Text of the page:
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Bird Carving

Discussion in 'Wildlife Artwork and Crafts' started by Jean M, Sep 5, 2022.

  1. Stephen82

    Stephen82 New Member

  2. Joe Kish

    Joe Kish Well-Known Member


  3. Jean M

    Jean M Well-Known Member

    Thank you all.

    sorry , I do not have any videos online.
    If you ever think watching taxidermy videos can put you to sleep, carving is SO much slower!

    Joe, no harm done!
    My family is not from Qubec either! Much of Manitoba was settled in late 1800's, that was when we came over from Europe. My great grandfather was one of the first homesteaders in our community in 1892.

    That Grouse is by Larry Barth, a Master to say the least. Not quite as impressive as his more recent work, but still amazing.

    I had the honour of placing second best in world to him in '05. His birds are anatomically flawless, and his composition and design is what really takes the work to another level.
    garlicsalt and Wildthings like this.
  4. Joe Kish

    Joe Kish Well-Known Member

    Lest this thread die, I'd like to continue with a couple of photos of a blueprint of sorts I did before modeling, molding, casting and mounting a pair of LS African skins. I like to make a 1/10th model first to test and 'play' with a design before I commit time and material to a project and then decide some serious changes may be necessary. Here's my mock-up and mount, the mold from which ended up sold to Big Mac.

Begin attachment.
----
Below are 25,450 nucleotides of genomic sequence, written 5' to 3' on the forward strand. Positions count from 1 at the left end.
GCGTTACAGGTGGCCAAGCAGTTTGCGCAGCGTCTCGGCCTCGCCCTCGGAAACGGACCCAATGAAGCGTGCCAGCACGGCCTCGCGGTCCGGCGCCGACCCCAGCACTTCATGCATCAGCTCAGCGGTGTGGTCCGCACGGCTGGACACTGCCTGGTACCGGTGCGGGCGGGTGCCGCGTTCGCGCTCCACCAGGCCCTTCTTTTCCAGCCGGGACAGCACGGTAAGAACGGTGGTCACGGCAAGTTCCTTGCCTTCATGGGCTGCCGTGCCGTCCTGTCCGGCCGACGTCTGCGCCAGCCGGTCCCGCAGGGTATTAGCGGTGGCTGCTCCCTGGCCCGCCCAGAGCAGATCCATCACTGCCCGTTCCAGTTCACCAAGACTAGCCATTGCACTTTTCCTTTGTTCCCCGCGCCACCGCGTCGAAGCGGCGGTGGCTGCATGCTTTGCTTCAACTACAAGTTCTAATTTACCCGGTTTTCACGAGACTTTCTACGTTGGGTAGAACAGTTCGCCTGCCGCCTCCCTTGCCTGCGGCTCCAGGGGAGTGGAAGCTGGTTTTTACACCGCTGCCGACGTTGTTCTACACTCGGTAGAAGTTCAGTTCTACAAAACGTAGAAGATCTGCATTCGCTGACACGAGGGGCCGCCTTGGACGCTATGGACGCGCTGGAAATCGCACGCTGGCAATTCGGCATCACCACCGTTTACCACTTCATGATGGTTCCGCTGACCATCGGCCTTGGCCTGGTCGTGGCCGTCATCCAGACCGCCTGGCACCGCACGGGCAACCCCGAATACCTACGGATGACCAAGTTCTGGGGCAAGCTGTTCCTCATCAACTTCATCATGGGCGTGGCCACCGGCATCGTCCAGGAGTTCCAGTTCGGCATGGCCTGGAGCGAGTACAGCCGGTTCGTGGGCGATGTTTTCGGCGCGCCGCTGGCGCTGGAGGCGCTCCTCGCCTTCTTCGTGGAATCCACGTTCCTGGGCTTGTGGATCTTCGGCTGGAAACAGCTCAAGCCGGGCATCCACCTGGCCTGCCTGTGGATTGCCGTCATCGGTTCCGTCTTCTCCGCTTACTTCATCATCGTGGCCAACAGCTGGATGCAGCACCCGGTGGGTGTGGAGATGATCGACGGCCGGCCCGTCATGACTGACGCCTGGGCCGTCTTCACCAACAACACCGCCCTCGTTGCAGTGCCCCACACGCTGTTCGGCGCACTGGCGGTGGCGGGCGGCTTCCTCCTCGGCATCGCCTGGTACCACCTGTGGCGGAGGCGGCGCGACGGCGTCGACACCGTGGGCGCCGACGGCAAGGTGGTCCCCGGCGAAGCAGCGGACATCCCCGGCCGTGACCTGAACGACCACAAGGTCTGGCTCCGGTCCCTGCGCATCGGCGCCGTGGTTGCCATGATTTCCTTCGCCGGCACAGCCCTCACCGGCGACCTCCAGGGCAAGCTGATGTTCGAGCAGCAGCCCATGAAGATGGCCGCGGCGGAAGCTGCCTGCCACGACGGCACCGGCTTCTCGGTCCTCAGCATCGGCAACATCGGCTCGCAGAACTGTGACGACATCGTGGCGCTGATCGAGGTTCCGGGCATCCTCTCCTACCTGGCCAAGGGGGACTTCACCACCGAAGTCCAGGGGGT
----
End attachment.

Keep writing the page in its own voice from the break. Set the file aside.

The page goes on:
18 - Copy.JPG
    magicmick likes this.
  5. Museum Man

    Museum Man Well-Known Member

    Jean, Your carving and painting are exceptional!
  6. Jean M

    Jean M Well-Known Member

    Thanks for sharing that.

    It is a great compliment to your previous thread on design and composition of taxidermy work.

    As I gain technical ability ( the craft or applied art) portion of taxidermy, I would hope that one day I can consider more than just the how-to's of the art form.

    I have not had the opportunity to attend any taxidermy competitions, but I can understand how score cards that base mostly on technique/ comparison to live animals will result in a focus on exactly on those criteria.

    Not better or worse, Bird carving competitions have abandoned score sheets to help allow for extra credit to personal style, artistic interpretation and composition.
    Habitat and bases are not seen as separate to the bird, but integral to the sculpture. An anatomically flawless bird can elevate a lesser composition, just as a technically flawed bird can drag down a good composition.

    There can only be 1 set of 1st, 2nd and 3rd placings in each category, as the sculptures compete against each other, not an ideal.
    Joe Kish likes this.
  7. Jeff Dufour

    Jeff Dufour Thanks to all USA Veterans and all you have done!

    Wow exceptional work!!!
  8. Jean M

    Jean M Well-Known Member

    Thanks so much.

    Working on a grouse right now.
  9. Jean M

    Jean M Well-Known Member

    Progress on the grouse.